Vendor spotlight: Bausch & Lomb

B&L's role in our ocular surface world

This week's vendor spotlight is more focused on the company's role in our community than on the Dry Eye Shop's history with them. We only stock one of their products (not through our own choice), but they are a very important player in both the dry eye and scleral lens worlds.

B&L and the dry eye community

Bausch & Lomb is home to the following well-known brands:

Soothe brand (5 products)

Soothe XP , sold in both preserved and preservative-free versions, is a mineral oil based eye drop, and was one of the first lipid drops on the US market.

Soothe Preservative Free, sold in PF vials, is a glycerin/propylene glycol drop for ordinary dry eye use.

Soothe Nighttime ointment is the original lanolin-free nighttime ointment, important to those needing overnight ointment but who do not tolerate lanolin or lanolin alcohol well. (Retaine PM is a knockoff.)

Soothe Hydration is a simple povidone lubricant drop with a mild preservative.

Soothe Maximum Hydration is, well, um, I really want to say it's an abomination. But technically it's just a higher concentration povidone drop and preserved with BAK (benzalkonium chloride, 0.005%). Got no problem with the povidone, got a big problem with the BAK. More about this later.

Biotrue Hydration Boost 

Once solely a contact lens solution brand, Biotrue now has a lubricant drop with hyaluranon called Biotrue Hydration Boost in a multi-dose preservative-free bottle. It's sold at a relatively low price point, reminiscent of the sadly discontinued Clear Eyes Pure Relief from Heritage, making this a great low-cost starter product for people considering either MDPF bottles or hyaluronate drops or both. Their description is ever so slightly eyebrow raising, since, technically, manufacturers are not supposed to promote "inactive" ingredients. On the other hand, everyone knows the hyaluronate is the important part, I'm always talking it up myself, and I really do think it's unfortunate that the FDA's OTC monograph has not yet been updated to allow it as an active ingredient.

Lacrisert Ophthalmic Insert

This is a sort of slow-release lubricant in the form of a pellet placed in the lower eyelid. It has been on the market for a great many years. Over the years, though, it has been passed around from one company to another and has been subject to very long periods of unavailability. We are in the middle of one of the longest of those periods right now.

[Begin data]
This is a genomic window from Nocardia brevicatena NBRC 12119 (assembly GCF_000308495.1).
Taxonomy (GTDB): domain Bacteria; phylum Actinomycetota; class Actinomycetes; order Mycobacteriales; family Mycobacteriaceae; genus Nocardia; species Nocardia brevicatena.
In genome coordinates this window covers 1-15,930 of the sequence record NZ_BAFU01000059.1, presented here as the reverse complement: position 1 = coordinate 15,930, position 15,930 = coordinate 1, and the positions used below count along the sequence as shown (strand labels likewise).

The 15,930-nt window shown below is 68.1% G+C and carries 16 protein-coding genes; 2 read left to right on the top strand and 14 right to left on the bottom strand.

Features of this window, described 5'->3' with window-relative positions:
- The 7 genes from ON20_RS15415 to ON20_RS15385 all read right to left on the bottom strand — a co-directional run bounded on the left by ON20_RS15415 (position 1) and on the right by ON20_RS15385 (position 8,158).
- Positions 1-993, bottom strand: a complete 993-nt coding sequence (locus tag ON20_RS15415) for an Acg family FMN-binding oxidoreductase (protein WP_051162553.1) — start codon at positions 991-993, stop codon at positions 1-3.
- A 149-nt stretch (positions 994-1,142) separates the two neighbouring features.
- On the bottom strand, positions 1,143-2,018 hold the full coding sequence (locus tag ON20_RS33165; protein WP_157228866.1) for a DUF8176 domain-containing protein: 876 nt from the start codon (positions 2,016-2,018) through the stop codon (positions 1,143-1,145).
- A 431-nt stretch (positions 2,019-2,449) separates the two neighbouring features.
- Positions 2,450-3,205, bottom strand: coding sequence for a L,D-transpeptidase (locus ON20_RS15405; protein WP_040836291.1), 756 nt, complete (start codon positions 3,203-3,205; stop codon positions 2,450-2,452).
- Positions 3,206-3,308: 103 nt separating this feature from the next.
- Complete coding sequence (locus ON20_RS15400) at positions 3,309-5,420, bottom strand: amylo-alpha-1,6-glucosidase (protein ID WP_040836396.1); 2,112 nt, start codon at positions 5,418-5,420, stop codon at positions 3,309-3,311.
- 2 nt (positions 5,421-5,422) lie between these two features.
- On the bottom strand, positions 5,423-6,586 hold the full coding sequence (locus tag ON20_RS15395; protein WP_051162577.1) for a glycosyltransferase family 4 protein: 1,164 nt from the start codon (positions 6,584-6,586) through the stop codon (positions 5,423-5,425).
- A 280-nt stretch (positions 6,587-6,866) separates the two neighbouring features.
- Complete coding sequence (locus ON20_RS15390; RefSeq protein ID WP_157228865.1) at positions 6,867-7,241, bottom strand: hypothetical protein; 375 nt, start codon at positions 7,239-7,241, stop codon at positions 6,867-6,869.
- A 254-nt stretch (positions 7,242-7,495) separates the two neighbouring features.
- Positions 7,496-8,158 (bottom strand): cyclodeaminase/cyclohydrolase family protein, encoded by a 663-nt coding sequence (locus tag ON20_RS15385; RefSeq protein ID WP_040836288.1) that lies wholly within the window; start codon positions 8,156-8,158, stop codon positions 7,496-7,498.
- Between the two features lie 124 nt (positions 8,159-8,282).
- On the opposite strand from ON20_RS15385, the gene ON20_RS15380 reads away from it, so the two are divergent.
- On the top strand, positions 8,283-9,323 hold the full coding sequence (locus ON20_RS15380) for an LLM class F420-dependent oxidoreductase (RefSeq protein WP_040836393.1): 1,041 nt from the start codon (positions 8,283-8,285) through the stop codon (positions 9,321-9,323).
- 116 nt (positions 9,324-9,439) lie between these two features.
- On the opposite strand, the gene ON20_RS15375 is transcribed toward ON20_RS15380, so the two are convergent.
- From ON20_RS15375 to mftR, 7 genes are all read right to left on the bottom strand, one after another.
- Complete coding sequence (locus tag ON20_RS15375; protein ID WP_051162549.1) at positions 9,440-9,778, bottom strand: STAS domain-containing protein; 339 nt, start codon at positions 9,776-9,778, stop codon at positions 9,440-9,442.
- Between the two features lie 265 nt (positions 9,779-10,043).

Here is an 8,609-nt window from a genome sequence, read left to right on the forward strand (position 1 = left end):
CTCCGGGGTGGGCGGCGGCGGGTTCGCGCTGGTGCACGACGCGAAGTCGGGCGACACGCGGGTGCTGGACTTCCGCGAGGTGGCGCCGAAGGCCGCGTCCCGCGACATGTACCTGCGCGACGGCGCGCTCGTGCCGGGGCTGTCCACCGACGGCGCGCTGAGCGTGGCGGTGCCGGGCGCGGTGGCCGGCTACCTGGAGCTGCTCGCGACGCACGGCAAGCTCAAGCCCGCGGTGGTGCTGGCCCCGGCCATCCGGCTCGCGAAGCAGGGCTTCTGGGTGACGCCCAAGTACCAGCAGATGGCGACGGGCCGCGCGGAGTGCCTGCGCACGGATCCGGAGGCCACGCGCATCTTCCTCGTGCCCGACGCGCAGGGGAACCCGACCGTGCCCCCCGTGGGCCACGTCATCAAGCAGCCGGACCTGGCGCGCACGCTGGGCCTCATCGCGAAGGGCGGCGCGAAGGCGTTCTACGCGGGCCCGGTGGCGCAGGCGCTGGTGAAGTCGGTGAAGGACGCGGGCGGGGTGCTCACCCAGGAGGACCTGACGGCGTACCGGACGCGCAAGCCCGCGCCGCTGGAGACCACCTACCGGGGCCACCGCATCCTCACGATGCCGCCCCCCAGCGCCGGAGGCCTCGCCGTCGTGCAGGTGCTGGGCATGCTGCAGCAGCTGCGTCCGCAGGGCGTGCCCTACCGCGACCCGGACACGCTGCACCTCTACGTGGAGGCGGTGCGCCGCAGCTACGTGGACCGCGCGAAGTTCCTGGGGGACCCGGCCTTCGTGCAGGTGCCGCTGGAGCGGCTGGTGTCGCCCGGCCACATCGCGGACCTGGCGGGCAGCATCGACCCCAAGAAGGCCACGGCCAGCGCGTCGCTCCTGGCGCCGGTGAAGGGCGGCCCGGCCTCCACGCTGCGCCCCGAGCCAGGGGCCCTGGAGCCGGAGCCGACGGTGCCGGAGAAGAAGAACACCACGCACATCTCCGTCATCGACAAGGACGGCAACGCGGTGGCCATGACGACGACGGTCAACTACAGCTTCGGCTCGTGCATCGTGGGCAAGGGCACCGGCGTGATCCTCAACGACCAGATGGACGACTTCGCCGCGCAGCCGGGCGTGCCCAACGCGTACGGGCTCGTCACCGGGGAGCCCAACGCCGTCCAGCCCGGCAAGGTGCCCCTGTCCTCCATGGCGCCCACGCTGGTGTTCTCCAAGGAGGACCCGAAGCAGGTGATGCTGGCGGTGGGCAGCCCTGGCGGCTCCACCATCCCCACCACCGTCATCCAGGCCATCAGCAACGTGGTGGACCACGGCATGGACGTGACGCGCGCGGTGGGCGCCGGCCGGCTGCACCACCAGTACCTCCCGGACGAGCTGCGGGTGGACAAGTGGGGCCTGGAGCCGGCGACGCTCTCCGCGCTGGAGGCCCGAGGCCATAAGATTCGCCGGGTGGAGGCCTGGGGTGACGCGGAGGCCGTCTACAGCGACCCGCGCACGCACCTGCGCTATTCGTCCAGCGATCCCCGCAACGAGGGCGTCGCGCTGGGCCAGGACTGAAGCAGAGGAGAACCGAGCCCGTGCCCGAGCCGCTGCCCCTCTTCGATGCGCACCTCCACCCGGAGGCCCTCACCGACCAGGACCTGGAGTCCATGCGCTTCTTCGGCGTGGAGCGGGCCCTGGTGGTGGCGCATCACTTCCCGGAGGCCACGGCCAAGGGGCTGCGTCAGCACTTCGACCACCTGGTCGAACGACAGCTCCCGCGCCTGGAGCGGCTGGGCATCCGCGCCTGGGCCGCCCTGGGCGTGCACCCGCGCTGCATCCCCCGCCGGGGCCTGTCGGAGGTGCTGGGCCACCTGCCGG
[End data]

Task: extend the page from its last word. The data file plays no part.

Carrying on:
Lacrisert is not a well known product, but it is very, very important to those who use it. Kudos to B&L for remaining committed to Lacrisert - it can’t be easy, from a business standpoint.

Other types of eye drops

B&L also makes eyedrops for other ocular surface conditions which have relevance for the dry eye community, including:

Alaway PF, the first and only preservative-free allergy eye drop on the US market. I appreciate B&L’s leadership and hope other manufacturers follow suit.

Lumify, the much vaunted next-generation redness reliever eye drop - which is unfortunately preserved with 0.01% benzalkonium chloride (BAK), rendering it unsuitable for daily use due to the potential cumulative damaging effects of preservative toxicity. (See Wishlist below.)

Finally, B&L also makes some cheaper old school redness relievers - Advanced Eye Relief and Advanced Eye Relief Maximum. These types carry the double whammy of rebound redness and benzalkonium chloride, so we don't recommend them.

B&L's role in the scleral lens user world

Bausch & Lomb looms large in the contact lens world in general, and it’s no surprise that they are more prominent in the scleral lens world than perhaps any other major US ophthalmic pharma.


I have to start with Scleralfil, because I love this product so much, and it's their one product made specifically for scleral lens users! I’ve always raved about it. The vials are simply perfect. The tops come off so easily compared to other twist-off vials. The opening is wide, so you never, ever get that inconvenient effect of saline squirting in two directions at once, which almost every other brand will at least occasionally do. The bottom is wide, round and flat, so it stands up on its own and stays stable. And it’s pH balanced, so it is suitable for most users, even those with the most sensitive eyes. It’s sold in nice compact little boxes.